Taxes on stocks acquired through Stock option

Hi I have a question about taxation of stocks acquired through incentive stock plan based stock options.
I acquired some stock option on Dec 15, 2011 as I was leaving my past job. At
that time the company was still pre-IPO.
The company went public around April 15, 2012.
My 6 month lock in ended 6 months after the IPO i.e. Oct 15 2012
My question is:
When is the latest that I can sell the stock to be eligible for long term capital gain tax rate? Or more specifically, if I sell it after Dec 16, 2012 would I quality for long term capital gain tax rate?
Thanks and looking forward to your advice.
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On 10/15/12 11:22 PM, snipped-for-privacy@gmail.com wrote:

capital gain tax rate? Or more specifically, if I sell it after Dec 16, 2012 would I quality for long term capital gain tax rate?

Assuming you are asking about Incentive Stock Options (ISOs): You failed to provide us the date of grant. A qualifying disposition (QD) has to occur more than two years after the date of grant. Therefore, if Dec. 16, 2012 is more than two years after the grant date, you would have a QD. You will have a long-term capital gain equal to the difference between the exercise price and sales price.
If you fail the date of grant test, you have a disqualifying disposition. You would have compensation (line 7 of Form 1040) equal to the difference between your exercise price and the fair market value (FMV) on the date of exercise. You would have a long-term capital gain or loss calculated by subtracting the sum of your exercise price + compensation from the sales price.
The above are the rules for regular tax. Alternative Minimum Tax (AMT) has a different set of rules. For ISOs, the day you exercised the option and bought the shares is not ignored for AMT. As you did not sell the stock in the same year you bought it, the difference between the exercise price and FMV on the exercise date is AMT income. For you, that would have been 2011. See the instructions for Line 14 of the 2011 Form 6251. Whether you are subject to AMT in 2011 will depend upon other data not provided.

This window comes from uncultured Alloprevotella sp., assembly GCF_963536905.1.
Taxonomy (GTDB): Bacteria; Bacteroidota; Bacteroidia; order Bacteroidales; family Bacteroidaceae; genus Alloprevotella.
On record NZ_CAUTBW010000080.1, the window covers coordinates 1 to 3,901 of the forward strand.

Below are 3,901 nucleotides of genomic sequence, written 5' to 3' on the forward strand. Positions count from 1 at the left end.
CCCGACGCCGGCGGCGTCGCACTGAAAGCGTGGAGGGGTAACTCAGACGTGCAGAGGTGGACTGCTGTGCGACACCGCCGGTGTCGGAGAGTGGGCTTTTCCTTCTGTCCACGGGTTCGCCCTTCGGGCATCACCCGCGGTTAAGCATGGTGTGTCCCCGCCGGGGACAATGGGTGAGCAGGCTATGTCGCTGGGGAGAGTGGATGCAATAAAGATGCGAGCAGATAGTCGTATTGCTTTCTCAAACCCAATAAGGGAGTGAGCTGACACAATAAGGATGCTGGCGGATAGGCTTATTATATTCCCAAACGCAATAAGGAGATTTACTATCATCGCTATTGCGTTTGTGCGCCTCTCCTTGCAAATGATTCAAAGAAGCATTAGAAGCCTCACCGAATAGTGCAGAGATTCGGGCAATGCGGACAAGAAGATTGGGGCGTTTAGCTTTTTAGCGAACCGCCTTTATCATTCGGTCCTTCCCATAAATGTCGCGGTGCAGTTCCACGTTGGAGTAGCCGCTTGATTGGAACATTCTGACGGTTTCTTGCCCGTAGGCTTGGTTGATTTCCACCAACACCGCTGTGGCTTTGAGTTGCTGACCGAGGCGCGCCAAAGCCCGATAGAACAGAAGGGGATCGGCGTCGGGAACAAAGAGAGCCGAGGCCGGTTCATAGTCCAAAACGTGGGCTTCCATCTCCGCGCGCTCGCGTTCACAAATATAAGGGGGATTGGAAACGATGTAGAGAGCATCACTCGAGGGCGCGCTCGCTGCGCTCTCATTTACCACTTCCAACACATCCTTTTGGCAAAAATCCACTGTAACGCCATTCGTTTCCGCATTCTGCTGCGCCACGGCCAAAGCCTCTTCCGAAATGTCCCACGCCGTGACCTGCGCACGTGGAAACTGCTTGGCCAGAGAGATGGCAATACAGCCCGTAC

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Alan
http://taxtopics.net
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On 2012-10-16 09:13, Alan wrote:

[...]
Further, if you paid AMT on the ISO exercise, it is a deferral item, which means essentially you pre-paid some tax (AMT basis adjustment), and you will normally get it back as a credit at some later time.
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Mark Bole, EA
Enrolled Agents - America's Tax Experts
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Alan: Thanks for your advice. Few clarifications: 1. These are ISOs. 2. In Dec 2012, more than two years would have passed since the grant dates 3. In 2011 tax return, I did pay AMT on the ISO
Still wondering when is the latest that I can sell the stock to be eligible for long term capital gain tax rate? Or more specifically, if I sell it after Dec 16, 2012 would I quality for long term capital gain tax rate?
For reference: I acquired some stock option on Dec 15, 2011 as I was leaving my past job. At that time the company was still pre-IPO. The company went public around April 15, 2012. My 6 month lock in ended 6 months after the IPO i.e. Oct 15 2012
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On 10/21/2012 12:45 PM, snipped-for-privacy@gmail.com wrote:

for long term capital gain tax rate? Or more specifically, if I sell it after Dec 16, 2012 would I quality for long term capital gain tax rate?

The original reply has your answer. That said, I assume you meant to ask when is the earliest (not the latest) you can sell the stock and have a qualifiying disposition (not be eligible for long-term gain). A qualifying disposition, by definition, is a long-term gain. Sell the stock at least two years plus one day after the date of grant of the option and one year plus one day after the date of purchase. If you fail the date of grant test, you have a disqualifyimg disposition. This means you will have to report compensation income. The gain if any would still be long-term if you owned the stock for more than one year. It would be short-term if you did not own the stock for more than one year.
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Do you mean sell the stock the later of: (a) 2 years + 1 day from grant, 1 year + 1 day from date of purchase. Or: the sum of (a) and (b), meaning at least 3 years from date of grant?
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On 10/28/2012 11:06 AM, removeps-groups wrote:

Not the sum.
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On Sunday, October 21, 2012 2:50:03 PM UTC-4, snipped-for-privacy@gmail.com wrote:

I wonder why you keep asking the question backwards. As has been pointed out before, what you're looking for is the earliest date, not the latest date. I'm also wondering how it could be 2 years after the grant date in December 2012 when the grant date was in 2011.
Nonetheless, check out www.fairmark.com, the best online source I've found for information on options. Keep in mind that you have two separate issues and holding periods.
1. As with any stock, if you hold it more than 1 year from the date you exercised the option and bought the stock, the gain/loss is long-term.
2. To avoid taxable compensation from the grant you must hold the stock until the later of:
2 years after the grant date, or 2 years after the exercise.
Phil Marti VITA/TCE Volunteer Clarksburg, MD
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